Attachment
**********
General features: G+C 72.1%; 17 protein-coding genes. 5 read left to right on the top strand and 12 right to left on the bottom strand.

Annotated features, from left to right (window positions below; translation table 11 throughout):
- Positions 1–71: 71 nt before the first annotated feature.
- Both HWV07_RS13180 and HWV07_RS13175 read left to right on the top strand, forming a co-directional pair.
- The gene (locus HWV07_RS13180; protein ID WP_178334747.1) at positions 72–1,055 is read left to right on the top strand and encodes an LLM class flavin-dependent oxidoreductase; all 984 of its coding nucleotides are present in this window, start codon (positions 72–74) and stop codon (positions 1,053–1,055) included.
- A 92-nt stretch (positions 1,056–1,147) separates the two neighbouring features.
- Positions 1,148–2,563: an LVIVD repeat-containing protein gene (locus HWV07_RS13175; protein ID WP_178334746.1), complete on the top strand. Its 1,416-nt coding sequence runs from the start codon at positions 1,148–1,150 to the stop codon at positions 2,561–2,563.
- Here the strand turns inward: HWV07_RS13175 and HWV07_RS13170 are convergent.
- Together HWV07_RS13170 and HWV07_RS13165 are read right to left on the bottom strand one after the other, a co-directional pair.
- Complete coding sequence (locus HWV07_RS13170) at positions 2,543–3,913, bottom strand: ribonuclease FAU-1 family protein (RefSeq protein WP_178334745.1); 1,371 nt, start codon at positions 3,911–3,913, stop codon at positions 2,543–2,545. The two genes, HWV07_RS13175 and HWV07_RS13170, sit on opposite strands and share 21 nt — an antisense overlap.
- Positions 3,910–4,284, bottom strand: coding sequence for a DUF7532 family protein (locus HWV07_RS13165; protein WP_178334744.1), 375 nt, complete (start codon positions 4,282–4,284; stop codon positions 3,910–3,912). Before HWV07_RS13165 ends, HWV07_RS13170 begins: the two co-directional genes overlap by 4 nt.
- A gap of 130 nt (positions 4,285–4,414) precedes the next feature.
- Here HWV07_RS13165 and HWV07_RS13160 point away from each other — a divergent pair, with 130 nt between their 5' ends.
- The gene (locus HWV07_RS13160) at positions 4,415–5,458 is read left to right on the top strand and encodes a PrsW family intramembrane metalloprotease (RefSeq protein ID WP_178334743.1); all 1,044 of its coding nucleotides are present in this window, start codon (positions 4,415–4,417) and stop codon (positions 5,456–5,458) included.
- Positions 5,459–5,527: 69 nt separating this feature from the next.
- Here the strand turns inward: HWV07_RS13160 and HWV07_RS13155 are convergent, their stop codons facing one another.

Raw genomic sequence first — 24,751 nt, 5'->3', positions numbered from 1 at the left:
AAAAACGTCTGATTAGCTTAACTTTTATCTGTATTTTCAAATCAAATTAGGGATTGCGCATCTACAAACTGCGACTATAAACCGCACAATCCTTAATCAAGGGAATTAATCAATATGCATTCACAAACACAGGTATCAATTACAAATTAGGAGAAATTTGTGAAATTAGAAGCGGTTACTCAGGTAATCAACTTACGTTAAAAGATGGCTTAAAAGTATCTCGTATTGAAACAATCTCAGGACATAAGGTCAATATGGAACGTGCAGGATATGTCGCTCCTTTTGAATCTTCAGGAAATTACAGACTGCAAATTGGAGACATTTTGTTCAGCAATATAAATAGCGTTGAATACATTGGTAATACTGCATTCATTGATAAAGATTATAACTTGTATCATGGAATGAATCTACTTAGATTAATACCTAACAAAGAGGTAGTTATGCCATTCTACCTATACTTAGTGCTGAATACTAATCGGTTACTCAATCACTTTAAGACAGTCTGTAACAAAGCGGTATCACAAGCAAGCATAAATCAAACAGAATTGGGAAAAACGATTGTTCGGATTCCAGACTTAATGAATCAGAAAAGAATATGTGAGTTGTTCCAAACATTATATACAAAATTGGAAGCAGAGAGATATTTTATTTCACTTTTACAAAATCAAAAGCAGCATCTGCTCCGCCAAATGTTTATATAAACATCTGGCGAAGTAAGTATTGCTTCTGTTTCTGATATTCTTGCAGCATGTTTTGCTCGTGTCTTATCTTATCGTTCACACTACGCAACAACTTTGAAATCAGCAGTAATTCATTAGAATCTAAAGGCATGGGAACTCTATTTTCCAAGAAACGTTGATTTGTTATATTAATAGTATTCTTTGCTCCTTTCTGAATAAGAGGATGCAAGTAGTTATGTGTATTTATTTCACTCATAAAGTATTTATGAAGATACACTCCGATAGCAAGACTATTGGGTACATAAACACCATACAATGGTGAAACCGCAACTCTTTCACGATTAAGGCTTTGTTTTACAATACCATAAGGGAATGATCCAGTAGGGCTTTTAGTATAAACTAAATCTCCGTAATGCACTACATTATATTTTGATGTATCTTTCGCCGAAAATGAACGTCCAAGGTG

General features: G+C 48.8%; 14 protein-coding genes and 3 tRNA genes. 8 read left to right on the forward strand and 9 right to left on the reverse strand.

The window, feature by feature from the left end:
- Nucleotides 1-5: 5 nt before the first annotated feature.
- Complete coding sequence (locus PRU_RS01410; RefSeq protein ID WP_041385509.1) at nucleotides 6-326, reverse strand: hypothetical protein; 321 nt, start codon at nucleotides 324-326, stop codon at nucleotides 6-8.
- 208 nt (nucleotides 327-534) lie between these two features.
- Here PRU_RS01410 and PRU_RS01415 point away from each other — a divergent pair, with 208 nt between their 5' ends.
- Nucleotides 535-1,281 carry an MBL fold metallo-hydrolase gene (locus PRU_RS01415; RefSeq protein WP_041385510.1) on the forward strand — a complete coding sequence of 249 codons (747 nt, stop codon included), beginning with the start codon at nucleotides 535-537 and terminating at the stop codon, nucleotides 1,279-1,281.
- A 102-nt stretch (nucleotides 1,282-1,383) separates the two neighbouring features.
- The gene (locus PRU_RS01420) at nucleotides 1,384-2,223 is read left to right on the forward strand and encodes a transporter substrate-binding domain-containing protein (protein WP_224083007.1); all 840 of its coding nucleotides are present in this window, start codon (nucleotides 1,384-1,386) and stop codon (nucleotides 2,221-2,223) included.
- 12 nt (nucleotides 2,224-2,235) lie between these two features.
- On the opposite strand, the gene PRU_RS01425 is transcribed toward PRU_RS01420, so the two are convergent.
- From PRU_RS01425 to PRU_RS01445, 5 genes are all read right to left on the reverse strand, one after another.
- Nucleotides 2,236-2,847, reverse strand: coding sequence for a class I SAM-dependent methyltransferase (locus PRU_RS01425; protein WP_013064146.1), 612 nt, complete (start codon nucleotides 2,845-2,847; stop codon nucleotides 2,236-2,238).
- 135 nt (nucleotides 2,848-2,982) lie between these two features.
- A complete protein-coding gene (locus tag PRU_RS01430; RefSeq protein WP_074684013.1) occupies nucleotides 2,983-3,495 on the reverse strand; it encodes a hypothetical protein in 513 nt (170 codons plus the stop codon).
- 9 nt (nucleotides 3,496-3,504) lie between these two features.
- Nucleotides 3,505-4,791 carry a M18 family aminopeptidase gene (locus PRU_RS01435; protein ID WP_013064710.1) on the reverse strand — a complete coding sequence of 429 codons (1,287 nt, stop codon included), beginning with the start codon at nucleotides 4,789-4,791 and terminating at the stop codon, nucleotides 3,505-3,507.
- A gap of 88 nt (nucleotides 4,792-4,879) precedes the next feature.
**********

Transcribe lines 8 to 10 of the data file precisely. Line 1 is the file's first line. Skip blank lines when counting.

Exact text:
- Here the strand turns inward: HWV07_RS13175 and HWV07_RS13170 are convergent.
- Together HWV07_RS13170 and HWV07_RS13165 are read right to left on the bottom strand one after the other, a co-directional pair.
- Complete coding sequence (locus HWV07_RS13170) at positions 2,543–3,913, bottom strand: ribonuclease FAU-1 family protein (RefSeq protein WP_178334745.1); 1,371 nt, start codon at positions 3,911–3,913, stop codon at positions 2,543–2,545. The two genes, HWV07_RS13175 and HWV07_RS13170, sit on opposite strands and share 21 nt — an antisense overlap.